Ruhaifa Adil- IIPH | 23 Muharram 1437/06 November 2015
When a girl gets married, everything changes. She leaves her home to go live with a man she has probably not known before; to live without her parents in a completely new house for which she is now solely responsible. She also has a new family – her husband’s parents, siblings, and relatives whose hearts she must win.
Undoubtedly, Islam has given the in-laws no control or claim over the wives of their sons. There are no definite rights prescribed by our religion for in-laws and the daughter-in-law is under no compulsion to obey their demands regarding her routine, her activities, her housekeeping and so on. However, all said and done, her in-laws are people who her husband loves. And the best way to settle into her husband’s life is to embrace his family with love and affection.
Here are six things every Muslim daughter-in-law must keep in mind when it is time for her to begin her new life and foster cordial relationship with her in-laws :
1- Know your rights and their rights!
Do not enter into this new phase of life without knowing the rights your husband must give you and the rights he must extend to his own relatives. Try to read up on the relationship the Prophet (saw) maintained with his wives as well. This is not only so that you can demand what is rightfully yours, but also to make sure that you do not transgress on others’ rights. Once you know what Allah has ordained for them and for you, you can discuss the situation with your husband if you are unhappy with any arrangement and inshallah it can be sorted out amicably and within the laws of Islam.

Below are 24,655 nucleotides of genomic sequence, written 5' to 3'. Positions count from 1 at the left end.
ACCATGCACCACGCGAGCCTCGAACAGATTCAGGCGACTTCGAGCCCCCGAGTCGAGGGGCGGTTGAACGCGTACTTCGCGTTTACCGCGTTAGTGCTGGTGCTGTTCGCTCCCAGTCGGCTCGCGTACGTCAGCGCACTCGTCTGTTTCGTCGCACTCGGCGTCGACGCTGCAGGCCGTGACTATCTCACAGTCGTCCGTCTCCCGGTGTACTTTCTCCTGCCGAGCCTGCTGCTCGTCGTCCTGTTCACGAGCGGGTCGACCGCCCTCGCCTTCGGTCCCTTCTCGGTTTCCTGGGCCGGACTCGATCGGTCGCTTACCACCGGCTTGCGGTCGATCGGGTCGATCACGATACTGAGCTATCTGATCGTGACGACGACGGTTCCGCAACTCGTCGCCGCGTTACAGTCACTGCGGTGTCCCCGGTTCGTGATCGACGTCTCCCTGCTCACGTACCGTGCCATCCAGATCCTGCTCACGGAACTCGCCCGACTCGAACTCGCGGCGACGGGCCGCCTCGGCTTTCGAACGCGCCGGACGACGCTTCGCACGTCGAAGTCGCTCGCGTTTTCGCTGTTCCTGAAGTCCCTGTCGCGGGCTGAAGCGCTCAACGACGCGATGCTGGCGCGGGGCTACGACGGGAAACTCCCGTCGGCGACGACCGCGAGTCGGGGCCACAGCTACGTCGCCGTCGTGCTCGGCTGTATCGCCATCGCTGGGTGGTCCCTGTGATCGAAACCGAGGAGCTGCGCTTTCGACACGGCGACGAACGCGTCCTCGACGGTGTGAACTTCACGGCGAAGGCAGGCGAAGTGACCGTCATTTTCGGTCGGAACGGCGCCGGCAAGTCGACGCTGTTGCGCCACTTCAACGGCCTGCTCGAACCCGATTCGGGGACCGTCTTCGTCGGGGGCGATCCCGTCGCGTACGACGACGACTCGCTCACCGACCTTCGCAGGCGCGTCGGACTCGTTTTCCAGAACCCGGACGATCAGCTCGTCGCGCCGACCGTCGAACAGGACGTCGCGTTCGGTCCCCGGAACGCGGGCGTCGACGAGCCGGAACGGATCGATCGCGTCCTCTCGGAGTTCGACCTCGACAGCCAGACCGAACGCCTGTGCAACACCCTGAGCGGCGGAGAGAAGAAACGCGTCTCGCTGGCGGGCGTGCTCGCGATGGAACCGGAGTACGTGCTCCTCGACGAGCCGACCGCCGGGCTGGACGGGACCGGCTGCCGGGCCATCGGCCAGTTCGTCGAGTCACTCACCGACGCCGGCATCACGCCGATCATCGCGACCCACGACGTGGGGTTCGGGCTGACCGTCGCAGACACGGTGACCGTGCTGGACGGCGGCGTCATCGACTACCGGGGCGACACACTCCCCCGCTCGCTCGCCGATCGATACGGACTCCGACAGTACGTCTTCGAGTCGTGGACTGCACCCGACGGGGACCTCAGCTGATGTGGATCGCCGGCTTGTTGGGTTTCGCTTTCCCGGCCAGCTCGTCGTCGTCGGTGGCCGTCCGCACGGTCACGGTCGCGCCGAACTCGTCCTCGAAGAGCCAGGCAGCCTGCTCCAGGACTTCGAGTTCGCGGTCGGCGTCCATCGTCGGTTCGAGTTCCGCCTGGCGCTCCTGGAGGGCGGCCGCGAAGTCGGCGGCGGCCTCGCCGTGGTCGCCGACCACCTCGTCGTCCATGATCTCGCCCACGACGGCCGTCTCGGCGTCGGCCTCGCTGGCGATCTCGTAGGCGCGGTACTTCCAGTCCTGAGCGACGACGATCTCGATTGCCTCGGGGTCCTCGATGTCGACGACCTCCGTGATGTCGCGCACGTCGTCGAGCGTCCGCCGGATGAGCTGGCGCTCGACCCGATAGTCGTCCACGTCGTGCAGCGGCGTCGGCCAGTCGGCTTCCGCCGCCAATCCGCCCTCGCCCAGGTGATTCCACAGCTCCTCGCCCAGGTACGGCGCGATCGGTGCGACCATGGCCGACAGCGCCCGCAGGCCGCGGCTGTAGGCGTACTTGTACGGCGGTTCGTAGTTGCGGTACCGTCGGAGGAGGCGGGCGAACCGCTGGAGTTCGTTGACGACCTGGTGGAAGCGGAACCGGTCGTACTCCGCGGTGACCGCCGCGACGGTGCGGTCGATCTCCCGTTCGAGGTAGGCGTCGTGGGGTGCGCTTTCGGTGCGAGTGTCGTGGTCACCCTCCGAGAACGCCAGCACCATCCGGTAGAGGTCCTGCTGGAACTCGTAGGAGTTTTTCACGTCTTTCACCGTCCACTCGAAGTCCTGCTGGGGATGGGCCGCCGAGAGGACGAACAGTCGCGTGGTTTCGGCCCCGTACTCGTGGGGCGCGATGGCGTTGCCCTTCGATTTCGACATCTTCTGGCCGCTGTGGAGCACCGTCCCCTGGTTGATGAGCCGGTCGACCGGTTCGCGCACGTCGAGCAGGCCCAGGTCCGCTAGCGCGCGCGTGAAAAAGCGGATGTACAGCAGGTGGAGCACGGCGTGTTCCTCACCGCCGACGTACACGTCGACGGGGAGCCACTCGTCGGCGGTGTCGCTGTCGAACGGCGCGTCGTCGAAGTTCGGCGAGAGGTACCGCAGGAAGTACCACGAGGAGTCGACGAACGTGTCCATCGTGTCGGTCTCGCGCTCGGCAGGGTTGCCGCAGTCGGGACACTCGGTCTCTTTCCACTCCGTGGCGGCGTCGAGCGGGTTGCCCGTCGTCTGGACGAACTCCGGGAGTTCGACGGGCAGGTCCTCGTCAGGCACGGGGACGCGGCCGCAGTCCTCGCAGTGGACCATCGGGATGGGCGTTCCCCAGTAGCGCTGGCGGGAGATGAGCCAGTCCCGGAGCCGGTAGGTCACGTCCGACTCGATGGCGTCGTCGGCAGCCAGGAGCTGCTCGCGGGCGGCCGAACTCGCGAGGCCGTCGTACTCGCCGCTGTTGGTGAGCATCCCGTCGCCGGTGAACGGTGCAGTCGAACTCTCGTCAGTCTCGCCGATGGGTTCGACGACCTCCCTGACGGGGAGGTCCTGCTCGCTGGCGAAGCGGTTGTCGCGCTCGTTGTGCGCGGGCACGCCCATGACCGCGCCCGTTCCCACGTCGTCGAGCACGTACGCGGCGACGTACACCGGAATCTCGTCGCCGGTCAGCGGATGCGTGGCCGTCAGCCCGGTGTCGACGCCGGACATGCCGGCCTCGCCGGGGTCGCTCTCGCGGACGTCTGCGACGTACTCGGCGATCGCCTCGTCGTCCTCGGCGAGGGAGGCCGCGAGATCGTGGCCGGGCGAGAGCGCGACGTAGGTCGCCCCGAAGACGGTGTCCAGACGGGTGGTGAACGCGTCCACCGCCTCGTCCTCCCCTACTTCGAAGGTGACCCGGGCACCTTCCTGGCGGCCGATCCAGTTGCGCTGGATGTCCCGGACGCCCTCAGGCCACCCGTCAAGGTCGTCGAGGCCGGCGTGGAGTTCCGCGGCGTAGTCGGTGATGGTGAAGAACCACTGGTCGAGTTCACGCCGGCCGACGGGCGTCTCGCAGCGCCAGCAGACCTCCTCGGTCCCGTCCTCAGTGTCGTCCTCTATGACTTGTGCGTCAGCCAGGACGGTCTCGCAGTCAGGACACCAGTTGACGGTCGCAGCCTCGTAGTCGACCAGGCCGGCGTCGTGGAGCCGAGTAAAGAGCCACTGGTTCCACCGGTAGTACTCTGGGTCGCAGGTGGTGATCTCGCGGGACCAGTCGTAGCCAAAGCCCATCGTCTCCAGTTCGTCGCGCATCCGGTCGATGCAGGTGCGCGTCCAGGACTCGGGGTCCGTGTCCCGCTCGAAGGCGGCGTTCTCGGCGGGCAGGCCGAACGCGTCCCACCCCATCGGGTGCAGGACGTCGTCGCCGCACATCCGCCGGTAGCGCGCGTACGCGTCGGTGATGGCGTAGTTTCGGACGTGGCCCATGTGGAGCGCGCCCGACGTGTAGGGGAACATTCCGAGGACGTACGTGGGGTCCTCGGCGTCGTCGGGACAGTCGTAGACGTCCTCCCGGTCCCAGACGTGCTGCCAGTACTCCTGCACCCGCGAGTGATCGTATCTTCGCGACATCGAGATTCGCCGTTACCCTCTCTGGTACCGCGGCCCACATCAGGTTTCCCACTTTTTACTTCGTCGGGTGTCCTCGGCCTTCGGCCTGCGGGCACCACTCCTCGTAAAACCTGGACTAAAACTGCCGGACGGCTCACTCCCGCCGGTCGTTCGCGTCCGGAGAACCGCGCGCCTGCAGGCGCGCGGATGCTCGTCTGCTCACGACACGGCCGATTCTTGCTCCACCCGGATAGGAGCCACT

2- Your in-laws may have more rights than you think
Even though as in-laws they may have no defined rights on you, your husband’s parents do hold certain rights over you. If, for instance, you live in the same house as your in-laws, or your houses/portions are in close proximity, your in-laws hold a very important position in your life as your neighbours. Islam has given so many rights to neighbours, that the Prophet (sa) said that he thought that they would be included in a person’s inheritance! (Ibn Majah; sound) As neighbours, extend your best behaviour towards your in-laws. Share your food with them, invite them over to your house. visit them often, and take gifts if possible, for gifts increase love between people. (al-Adab al-Mufrad; reliable)
Even if your in-laws are not your neighbours, they are Muslims. Every Muslim has certain rights upon the other, the basic of which is the right of being said Salaam to (giving greetings of peace)! (Muslim) The Prophet (sa) also said that you have not believed unless you love for your brother what you love for yourself. (at-Tirmidhi; sound) Extend the best for your in-laws and know that even if they don’t reciprocate, Allah will reward you for obeying Him.
3- Get to know the homemaker who preceded you!